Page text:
trails as muddy as they were, I didn't waste any time.
Much of the two mile ride to the first test was through the outer edge
of the public area of the park. These ATV trails are fun on a dirt bike
and generally shed water very well. It was a good warm-up. At the
restart area, a large group of riders were gathered, pausing for
several minutes until their test times came up. Shannon Kenworthy
suggested that he would let Jordan Brandt go first into the trails, and
would then lead me through this first section. If I needed to pass, all I
had to do was give a shout and Shannon promised to let me by. “I’m
a slow starter,” he said. What he meant to say was, “I am a slow
starter when compared to the fastest guys riding today.” His “slow”
pace was all I could handle. I did manage to stay close, and
eventually Shannon let me lead.
The trails in this first test wandered in and around the public area of
the state park. Having lived for 7 years in St. Louis, the park was my
regular play riding destination. I had ridden these areas many times
and gradually put some distance on Shannon. About 5 minutes into
the test, I had the second encounter of the day with my hero, Shane
Watts. For anyone not familiar with off-road racing, or who has been
away from the sport for the past 15 years, Mr. Watts is an Aussie who
was once the fastest guy in the world doing what I love to do on a
motorcycle. His battered body has withstood the test of time and
injuries, although he is no longer a contender for the overall win at
these races. His position on row #39, one minute behind me, gave me
6 chances (once each test) to view his riding style throughout the day.
If I were to describe that style, it would be like this: he needs no seat,
for he never sits down. No matter what the terrain or conditions,
Shane rode his KTM like the seat was electrified.
Another of Mr. Watt’s traits is a “no worries” approach to just about
everything, including the sign-up procedure. By way of a couple snafu’
s during signup, I found myself near the end of the line and was one
of the last guys to check through the transponder setup area. Shane
stood beside me, the next-to-last guy to register his transponder.
Near the end of the special test, I botched a small hill climb and
watched Shannon squeeze by. We finished the test a couple seconds
apart. This 9.5-mile test was followed by a 9.0-mile test that took us
back to the staging area. By now, singletrack was the name of the
game and the trail had become one long rut. I felt strong, despite my
lack of riding after the Roselawn enduro. The scheduled break time
between loops was more than enough for a quick snack, refueling the
bike, and sticking on a Band-Aid or two to my hands.
The next 3 special tests were a blur of muddy ruts, rocks, trees, hills,
and everything else that is St. Joe State Park. At the enduro, we got
to see all of it, including the areas normally off limits to motorcycles.
What is unique to the park, and probably the reason the National
Enduro Series puts this venue on its schedule, is the diversity of
terrain. Want rocks? Got’em. Sand whoops? Got that too. There’s
even some good ‘ol slippery clay, just like the stuff in Illinois. The only
thing missing is truly large hills, but there were enough small, steep
ones to satisfy most everyone.
The Missouri Mudders, one of the premier off-road clubs in these
parts, laid out a long sand loop around the staging area. I had seen a
large group of spectators perched up on a sand hill during my 2nd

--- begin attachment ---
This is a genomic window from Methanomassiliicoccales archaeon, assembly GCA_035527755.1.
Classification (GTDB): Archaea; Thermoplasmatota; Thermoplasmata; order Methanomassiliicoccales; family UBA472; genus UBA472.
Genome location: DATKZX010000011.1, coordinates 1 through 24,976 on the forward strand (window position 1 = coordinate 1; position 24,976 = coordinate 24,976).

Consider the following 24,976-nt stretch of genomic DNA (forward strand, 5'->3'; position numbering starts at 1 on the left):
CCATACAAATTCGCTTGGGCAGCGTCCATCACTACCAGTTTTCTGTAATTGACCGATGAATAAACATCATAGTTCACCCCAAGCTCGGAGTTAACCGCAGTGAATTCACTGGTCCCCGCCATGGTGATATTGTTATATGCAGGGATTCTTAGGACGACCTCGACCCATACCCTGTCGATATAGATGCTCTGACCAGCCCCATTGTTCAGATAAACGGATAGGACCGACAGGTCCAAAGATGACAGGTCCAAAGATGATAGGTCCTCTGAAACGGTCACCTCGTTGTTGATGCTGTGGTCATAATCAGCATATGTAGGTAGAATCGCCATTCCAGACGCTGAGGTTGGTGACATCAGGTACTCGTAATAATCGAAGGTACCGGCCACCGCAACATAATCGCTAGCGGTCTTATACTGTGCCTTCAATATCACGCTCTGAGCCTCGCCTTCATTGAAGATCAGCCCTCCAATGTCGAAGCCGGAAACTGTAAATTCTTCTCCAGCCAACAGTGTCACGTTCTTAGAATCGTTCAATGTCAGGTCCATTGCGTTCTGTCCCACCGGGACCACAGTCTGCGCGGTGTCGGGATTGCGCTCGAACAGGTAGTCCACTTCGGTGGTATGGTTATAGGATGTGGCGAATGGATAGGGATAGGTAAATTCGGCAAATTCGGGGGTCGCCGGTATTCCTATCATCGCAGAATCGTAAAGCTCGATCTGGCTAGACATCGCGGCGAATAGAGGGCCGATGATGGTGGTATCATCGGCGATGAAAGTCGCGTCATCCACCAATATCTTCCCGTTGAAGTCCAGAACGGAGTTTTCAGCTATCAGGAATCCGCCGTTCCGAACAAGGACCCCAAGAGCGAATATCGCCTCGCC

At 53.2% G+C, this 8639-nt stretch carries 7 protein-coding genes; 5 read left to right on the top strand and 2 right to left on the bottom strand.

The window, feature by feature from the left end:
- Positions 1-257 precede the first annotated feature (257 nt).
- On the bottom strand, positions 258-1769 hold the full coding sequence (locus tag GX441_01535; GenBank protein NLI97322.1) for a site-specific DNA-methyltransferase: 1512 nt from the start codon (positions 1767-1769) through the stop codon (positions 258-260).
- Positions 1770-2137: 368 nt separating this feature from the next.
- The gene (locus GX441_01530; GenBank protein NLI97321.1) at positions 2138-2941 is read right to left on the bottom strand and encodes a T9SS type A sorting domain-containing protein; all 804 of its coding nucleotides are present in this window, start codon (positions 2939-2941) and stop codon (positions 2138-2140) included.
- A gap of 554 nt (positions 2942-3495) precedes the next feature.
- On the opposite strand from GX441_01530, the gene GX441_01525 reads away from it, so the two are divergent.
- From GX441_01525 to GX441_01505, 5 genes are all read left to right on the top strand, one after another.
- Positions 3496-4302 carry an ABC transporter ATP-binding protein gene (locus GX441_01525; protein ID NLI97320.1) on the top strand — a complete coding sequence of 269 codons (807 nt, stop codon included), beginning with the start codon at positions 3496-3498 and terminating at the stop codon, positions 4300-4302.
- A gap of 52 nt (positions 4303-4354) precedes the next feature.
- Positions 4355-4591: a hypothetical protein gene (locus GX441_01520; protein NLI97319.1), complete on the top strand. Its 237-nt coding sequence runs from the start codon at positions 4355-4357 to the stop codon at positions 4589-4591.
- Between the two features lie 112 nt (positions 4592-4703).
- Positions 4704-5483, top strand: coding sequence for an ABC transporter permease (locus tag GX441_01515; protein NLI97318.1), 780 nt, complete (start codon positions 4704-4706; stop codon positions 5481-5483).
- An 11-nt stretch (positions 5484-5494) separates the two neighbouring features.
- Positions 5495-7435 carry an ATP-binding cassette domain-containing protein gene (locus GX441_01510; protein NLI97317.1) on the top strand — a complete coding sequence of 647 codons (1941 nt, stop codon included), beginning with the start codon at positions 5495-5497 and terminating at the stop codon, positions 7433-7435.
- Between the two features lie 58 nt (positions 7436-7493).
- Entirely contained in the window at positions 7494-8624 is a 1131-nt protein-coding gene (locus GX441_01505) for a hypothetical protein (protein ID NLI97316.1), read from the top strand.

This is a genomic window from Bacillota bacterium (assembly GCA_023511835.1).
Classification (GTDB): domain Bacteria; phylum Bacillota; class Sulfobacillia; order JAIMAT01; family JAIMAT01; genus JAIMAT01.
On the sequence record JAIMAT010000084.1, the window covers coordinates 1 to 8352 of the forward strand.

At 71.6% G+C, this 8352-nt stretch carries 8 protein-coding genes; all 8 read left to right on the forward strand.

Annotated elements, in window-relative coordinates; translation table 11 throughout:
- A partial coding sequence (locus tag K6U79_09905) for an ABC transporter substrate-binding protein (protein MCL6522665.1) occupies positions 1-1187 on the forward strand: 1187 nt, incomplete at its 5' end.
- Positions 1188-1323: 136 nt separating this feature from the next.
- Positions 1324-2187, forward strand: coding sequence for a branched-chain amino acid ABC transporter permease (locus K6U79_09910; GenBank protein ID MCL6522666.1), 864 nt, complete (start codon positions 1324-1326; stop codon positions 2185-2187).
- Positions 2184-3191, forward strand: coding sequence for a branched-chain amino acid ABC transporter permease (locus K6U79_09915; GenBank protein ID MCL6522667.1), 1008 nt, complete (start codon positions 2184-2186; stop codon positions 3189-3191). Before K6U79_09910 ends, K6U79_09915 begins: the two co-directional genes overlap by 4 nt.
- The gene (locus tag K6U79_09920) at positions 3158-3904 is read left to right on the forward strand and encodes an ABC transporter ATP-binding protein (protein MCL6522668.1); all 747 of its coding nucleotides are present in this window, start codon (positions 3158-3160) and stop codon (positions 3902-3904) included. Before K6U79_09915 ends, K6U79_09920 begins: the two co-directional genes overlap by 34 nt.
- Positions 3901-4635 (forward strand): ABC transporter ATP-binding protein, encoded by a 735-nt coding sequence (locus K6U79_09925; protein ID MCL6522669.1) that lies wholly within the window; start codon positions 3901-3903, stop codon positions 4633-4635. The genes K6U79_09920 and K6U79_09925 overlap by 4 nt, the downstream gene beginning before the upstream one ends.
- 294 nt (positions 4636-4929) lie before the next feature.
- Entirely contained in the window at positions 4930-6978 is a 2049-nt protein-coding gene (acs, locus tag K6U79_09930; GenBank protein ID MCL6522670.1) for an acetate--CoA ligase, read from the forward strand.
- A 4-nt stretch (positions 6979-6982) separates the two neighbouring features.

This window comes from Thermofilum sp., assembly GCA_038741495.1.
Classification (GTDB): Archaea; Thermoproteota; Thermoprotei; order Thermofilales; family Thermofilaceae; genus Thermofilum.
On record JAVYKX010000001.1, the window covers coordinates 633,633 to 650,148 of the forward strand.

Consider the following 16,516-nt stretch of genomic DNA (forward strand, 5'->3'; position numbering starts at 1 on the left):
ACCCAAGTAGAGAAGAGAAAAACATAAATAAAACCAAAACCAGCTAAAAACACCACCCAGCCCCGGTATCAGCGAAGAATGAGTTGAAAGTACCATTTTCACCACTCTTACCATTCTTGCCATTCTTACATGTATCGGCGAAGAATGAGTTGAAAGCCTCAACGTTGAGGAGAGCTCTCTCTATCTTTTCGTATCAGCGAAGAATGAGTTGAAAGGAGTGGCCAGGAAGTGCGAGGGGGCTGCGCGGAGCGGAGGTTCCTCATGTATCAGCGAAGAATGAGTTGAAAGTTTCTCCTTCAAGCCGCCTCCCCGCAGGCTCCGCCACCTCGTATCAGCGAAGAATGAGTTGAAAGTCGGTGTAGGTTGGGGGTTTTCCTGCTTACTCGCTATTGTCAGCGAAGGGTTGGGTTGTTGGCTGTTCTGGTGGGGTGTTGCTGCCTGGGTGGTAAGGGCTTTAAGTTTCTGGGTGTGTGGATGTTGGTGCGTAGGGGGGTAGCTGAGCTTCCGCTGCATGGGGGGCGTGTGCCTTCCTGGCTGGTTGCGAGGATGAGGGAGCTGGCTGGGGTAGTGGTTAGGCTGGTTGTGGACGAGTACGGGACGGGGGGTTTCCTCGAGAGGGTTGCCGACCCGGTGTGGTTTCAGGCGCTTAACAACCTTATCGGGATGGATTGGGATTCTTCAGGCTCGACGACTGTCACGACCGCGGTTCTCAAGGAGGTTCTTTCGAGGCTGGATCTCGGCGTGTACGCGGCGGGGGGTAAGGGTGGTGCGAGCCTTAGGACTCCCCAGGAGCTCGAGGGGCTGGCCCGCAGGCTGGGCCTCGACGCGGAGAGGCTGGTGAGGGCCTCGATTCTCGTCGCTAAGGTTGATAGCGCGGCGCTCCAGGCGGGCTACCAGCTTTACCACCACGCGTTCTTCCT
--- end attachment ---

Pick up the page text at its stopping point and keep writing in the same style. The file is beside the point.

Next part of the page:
and final pit stop of the day. Their spot on the hill overlooked the most
interesting part of the test, where riders would demonstrate their skills
in deep sand, through an endless maze of yellow caution tape stuck
to wood posts. When I came through the test, Jeff Henderson was
beside the caution tape cheering me on. I nearly gave him and Jim
“Rocket” Walker something to do besides wet their pants at the sight
of off-road maestros like Charlie Mullins, Glenn Kearny, Russell
Bobbitt, and Mike Lafferty. A gully appeared in the sand and I was
fully unprepared. The front suspension smacked the far side of the
gully and nearly brought my KTM to a split-second stop. There have
been times when I cursed the stiffer suspension of the 250XC, but
that was not one of those instances. Slightly jarred but otherwise
unaffected, I continued through the sand.
After 5 special tests and about 50 miles of trail, I would have been
happy to make like a B rider and call it a day. But I still had 11 miles
to go, for the final test that would include the highlight of the entire
race: the waterfall. However, my body was not making it easy for me
to continue. I was dead tired and my rock-hard seat had been
punishing my ass for almost 4 hours. In short, I was bonking big time.
The last special test began at the old earthen dam near the boundary
of the public area of the park. A short ride through a swamp lead to
several miles through the rockiest, most technical part of the entire
course. Naturally, the worst had been saved for last.
The only part of the 6th test I remember much about was, of course,
the waterfall. The series of ledges was engulfed in whitewater,
treacherous as ever. Each ledge I treated as a jump, hopping down
each of the 7 or 8 drop-offs. Upon review of the YouTube clips,
nobody else seemed to launch their bike off the ledges in the same
manner. Instead, they allowed their front wheels to drop down and
relied on their front suspension to handle the load. Style points,
maybe, but faster? Probably.
I limped along to the finish, dead tired and wishing I had signed up
for the B loop. I packed up and began my long drive home, only to
pull over near Arnold, Missouri to sleep for an hour. I was that tired.
But it was another fun, challenging ride, and I’d do it again in a
heartbeat. The Missouri Mudders outdid themselves once again
Park Hills, Missouri
The only real wet spot
on the course,
executed as one would
expect for my riding